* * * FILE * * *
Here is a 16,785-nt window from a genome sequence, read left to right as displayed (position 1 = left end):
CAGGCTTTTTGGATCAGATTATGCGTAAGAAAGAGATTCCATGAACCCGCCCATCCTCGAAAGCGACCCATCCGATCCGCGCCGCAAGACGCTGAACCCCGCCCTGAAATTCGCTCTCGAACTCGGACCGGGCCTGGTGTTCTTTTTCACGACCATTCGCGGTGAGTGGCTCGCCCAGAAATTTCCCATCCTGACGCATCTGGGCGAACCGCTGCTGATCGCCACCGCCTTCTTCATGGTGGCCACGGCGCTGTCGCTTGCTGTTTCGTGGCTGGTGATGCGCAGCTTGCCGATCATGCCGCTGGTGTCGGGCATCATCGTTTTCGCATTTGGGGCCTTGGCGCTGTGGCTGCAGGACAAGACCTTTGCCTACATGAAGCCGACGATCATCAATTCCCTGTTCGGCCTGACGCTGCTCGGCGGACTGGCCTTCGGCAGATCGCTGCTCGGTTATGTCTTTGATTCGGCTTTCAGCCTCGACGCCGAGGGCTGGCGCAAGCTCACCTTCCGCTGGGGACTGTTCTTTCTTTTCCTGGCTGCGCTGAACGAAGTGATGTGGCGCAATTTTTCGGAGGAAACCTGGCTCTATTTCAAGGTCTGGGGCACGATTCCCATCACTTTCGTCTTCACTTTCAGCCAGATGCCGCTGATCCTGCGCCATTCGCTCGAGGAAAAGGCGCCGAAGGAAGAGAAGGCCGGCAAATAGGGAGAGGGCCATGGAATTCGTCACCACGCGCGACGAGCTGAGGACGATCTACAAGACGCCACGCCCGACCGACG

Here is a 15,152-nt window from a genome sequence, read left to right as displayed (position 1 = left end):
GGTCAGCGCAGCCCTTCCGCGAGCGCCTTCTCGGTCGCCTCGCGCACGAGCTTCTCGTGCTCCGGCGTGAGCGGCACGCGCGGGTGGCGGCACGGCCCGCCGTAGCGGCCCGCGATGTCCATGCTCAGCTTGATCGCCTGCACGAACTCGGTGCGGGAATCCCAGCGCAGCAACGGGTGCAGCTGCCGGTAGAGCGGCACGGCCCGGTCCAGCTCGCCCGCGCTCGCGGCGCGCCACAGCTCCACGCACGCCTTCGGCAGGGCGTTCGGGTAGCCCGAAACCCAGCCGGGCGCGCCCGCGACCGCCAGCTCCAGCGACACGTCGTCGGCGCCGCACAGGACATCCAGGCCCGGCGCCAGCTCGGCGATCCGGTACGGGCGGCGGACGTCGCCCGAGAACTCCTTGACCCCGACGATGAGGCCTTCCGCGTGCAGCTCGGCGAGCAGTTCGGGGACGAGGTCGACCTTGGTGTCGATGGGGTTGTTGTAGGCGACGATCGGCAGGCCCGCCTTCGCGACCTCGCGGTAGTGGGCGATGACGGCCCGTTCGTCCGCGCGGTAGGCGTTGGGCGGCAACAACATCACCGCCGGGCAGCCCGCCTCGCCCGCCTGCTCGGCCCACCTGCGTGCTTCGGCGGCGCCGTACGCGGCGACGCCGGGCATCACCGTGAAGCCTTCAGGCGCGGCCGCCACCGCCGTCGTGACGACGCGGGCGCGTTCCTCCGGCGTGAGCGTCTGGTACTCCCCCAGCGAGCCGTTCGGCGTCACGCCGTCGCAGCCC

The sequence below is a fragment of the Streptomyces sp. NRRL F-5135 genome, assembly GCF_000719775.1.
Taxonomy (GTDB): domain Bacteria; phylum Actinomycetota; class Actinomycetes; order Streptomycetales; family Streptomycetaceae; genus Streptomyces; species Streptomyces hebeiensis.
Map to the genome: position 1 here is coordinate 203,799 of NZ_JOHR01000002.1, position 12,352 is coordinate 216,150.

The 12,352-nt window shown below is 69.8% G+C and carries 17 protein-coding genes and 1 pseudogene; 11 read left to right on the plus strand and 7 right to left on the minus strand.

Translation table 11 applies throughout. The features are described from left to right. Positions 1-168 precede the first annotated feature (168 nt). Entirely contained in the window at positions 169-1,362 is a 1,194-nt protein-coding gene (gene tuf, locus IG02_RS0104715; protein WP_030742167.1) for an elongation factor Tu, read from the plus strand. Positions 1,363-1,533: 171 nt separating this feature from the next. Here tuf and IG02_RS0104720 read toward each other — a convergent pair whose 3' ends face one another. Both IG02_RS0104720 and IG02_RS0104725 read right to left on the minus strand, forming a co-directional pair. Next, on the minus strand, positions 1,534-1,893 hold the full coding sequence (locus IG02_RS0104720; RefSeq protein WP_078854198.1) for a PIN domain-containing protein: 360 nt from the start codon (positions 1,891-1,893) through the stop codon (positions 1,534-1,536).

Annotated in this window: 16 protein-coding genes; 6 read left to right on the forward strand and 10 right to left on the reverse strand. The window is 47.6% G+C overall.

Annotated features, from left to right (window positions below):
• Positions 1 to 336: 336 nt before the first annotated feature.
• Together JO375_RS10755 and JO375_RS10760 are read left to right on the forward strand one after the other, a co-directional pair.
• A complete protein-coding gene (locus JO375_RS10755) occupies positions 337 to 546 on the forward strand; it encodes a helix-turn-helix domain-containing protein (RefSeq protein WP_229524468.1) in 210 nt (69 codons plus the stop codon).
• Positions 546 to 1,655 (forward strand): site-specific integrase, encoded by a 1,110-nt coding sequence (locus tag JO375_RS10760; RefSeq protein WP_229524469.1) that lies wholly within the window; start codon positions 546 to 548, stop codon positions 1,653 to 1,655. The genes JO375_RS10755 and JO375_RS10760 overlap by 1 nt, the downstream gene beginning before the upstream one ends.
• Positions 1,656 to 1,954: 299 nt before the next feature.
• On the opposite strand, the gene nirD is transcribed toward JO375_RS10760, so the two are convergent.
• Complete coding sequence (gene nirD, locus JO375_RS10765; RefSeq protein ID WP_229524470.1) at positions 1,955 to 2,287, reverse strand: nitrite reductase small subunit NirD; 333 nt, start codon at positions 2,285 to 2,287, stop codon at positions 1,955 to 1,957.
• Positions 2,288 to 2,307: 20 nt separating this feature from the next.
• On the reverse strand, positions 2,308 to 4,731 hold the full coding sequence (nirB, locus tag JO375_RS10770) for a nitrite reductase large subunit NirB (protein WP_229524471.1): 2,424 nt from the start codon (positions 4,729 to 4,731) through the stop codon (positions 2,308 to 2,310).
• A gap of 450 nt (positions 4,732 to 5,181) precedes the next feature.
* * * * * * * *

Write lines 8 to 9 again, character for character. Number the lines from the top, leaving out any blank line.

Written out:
The 12,352-nt window shown below is 69.8% G+C and carries 17 protein-coding genes and 1 pseudogene; 11 read left to right on the plus strand and 7 right to left on the minus strand.

Translation table 11 applies throughout. The features are described from left to right. Positions 1-168 precede the first annotated feature (168 nt). Entirely contained in the window at positions 169-1,362 is a 1,194-nt protein-coding gene (gene tuf, locus IG02_RS0104715; protein WP_030742167.1) for an elongation factor Tu, read from the plus strand. Positions 1,363-1,533: 171 nt separating this feature from the next. Here tuf and IG02_RS0104720 read toward each other — a convergent pair whose 3' ends face one another. Both IG02_RS0104720 and IG02_RS0104725 read right to left on the minus strand, forming a co-directional pair. Next, on the minus strand, positions 1,534-1,893 hold the full coding sequence (locus IG02_RS0104720; RefSeq protein WP_078854198.1) for a PIN domain-containing protein: 360 nt from the start codon (positions 1,891-1,893) through the stop codon (positions 1,534-1,536).